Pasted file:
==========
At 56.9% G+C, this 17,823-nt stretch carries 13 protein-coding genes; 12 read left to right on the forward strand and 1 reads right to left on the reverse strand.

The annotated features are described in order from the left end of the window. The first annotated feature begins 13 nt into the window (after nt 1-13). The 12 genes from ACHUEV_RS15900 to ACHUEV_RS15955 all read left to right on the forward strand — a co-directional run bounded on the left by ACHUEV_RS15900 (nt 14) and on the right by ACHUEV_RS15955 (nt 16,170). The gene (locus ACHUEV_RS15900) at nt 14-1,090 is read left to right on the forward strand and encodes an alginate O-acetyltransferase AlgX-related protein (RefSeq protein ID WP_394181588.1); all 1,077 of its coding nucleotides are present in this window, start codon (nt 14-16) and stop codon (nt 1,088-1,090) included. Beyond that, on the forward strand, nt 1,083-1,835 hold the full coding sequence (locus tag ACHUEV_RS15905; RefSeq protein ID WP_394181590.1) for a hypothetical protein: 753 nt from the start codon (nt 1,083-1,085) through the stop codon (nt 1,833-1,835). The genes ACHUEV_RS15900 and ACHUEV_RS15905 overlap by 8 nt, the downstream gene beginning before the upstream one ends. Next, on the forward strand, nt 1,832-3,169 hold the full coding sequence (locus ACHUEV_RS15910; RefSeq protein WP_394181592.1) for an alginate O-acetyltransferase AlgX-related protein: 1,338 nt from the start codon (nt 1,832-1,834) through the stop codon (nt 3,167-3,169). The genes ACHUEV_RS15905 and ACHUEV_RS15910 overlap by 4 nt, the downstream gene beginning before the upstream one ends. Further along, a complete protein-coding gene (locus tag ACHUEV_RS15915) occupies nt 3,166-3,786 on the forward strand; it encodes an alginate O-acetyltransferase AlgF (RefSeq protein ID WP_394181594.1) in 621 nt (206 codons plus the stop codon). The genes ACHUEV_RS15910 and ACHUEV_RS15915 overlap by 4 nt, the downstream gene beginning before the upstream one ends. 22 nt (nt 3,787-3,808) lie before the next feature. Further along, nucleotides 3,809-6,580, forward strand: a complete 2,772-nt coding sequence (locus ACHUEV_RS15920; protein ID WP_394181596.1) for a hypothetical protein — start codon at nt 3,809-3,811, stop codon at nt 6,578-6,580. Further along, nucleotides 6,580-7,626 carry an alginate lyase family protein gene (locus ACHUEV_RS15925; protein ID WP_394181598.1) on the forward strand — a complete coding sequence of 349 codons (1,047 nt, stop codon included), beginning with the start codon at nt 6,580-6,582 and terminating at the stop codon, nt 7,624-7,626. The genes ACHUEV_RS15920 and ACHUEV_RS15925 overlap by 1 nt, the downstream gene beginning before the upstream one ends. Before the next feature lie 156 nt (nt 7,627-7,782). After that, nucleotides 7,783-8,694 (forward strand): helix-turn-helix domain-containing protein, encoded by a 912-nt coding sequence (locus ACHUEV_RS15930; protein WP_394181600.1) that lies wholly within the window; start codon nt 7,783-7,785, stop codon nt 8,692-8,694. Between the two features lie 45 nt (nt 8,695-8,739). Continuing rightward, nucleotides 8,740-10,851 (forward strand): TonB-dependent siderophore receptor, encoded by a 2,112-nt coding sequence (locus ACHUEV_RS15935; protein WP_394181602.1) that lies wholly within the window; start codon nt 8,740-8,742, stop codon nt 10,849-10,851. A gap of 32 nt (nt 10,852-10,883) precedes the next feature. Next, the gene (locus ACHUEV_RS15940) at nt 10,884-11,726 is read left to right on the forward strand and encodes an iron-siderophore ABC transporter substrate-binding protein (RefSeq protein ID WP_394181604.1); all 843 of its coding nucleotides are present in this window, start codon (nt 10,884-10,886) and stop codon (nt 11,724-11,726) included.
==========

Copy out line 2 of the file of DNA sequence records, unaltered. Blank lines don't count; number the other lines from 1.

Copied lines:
The annotated features are described in order from the left end of the window. The first annotated feature begins 13 nt into the window (after nt 1-13). The 12 genes from ACHUEV_RS15900 to ACHUEV_RS15955 all read left to right on the forward strand — a co-directional run bounded on the left by ACHUEV_RS15900 (nt 14) and on the right by ACHUEV_RS15955 (nt 16,170). The gene (locus ACHUEV_RS15900) at nt 14-1,090 is read left to right on the forward strand and encodes an alginate O-acetyltransferase AlgX-related protein (RefSeq protein ID WP_394181588.1); all 1,077 of its coding nucleotides are present in this window, start codon (nt 14-16) and stop codon (nt 1,088-1,090) included. Beyond that, on the forward strand, nt 1,083-1,835 hold the full coding sequence (locus tag ACHUEV_RS15905; RefSeq protein ID WP_394181590.1) for a hypothetical protein: 753 nt from the start codon (nt 1,083-1,085) through the stop codon (nt 1,833-1,835). The genes ACHUEV_RS15900 and ACHUEV_RS15905 overlap by 8 nt, the downstream gene beginning before the upstream one ends. Next, on the forward strand, nt 1,832-3,169 hold the full coding sequence (locus ACHUEV_RS15910; RefSeq protein WP_394181592.1) for an alginate O-acetyltransferase AlgX-related protein: 1,338 nt from the start codon (nt 1,832-1,834) through the stop codon (nt 3,167-3,169). The genes ACHUEV_RS15905 and ACHUEV_RS15910 overlap by 4 nt, the downstream gene beginning before the upstream one ends. Further along, a complete protein-coding gene (locus tag ACHUEV_RS15915) occupies nt 3,166-3,786 on the forward strand; it encodes an alginate O-acetyltransferase AlgF (RefSeq protein ID WP_394181594.1) in 621 nt (206 codons plus the stop codon). The genes ACHUEV_RS15910 and ACHUEV_RS15915 overlap by 4 nt, the downstream gene beginning before the upstream one ends. 22 nt (nt 3,787-3,808) lie before the next feature. Further along, nucleotides 3,809-6,580, forward strand: a complete 2,772-nt coding sequence (locus ACHUEV_RS15920; protein ID WP_394181596.1) for a hypothetical protein — start codon at nt 3,809-3,811, stop codon at nt 6,578-6,580. Further along, nucleotides 6,580-7,626 carry an alginate lyase family protein gene (locus ACHUEV_RS15925; protein ID WP_394181598.1) on the forward strand — a complete coding sequence of 349 codons (1,047 nt, stop codon included), beginning with the start codon at nt 6,580-6,582 and terminating at the stop codon, nt 7,624-7,626. The genes ACHUEV_RS15920 and ACHUEV_RS15925 overlap by 1 nt, the downstream gene beginning before the upstream one ends. Before the next feature lie 156 nt (nt 7,627-7,782). After that, nucleotides 7,783-8,694 (forward strand): helix-turn-helix domain-containing protein, encoded by a 912-nt coding sequence (locus ACHUEV_RS15930; protein WP_394181600.1) that lies wholly within the window; start codon nt 7,783-7,785, stop codon nt 8,692-8,694. Between the two features lie 45 nt (nt 8,695-8,739). Continuing rightward, nucleotides 8,740-10,851 (forward strand): TonB-dependent siderophore receptor, encoded by a 2,112-nt coding sequence (locus ACHUEV_RS15935; protein WP_394181602.1) that lies wholly within the window; start codon nt 8,740-8,742, stop codon nt 10,849-10,851. A gap of 32 nt (nt 10,852-10,883) precedes the next feature. Next, the gene (locus ACHUEV_RS15940) at nt 10,884-11,726 is read left to right on the forward strand and encodes an iron-siderophore ABC transporter substrate-binding protein (RefSeq protein ID WP_394181604.1); all 843 of its coding nucleotides are present in this window, start codon (nt 10,884-10,886) and stop codon (nt 11,724-11,726) included.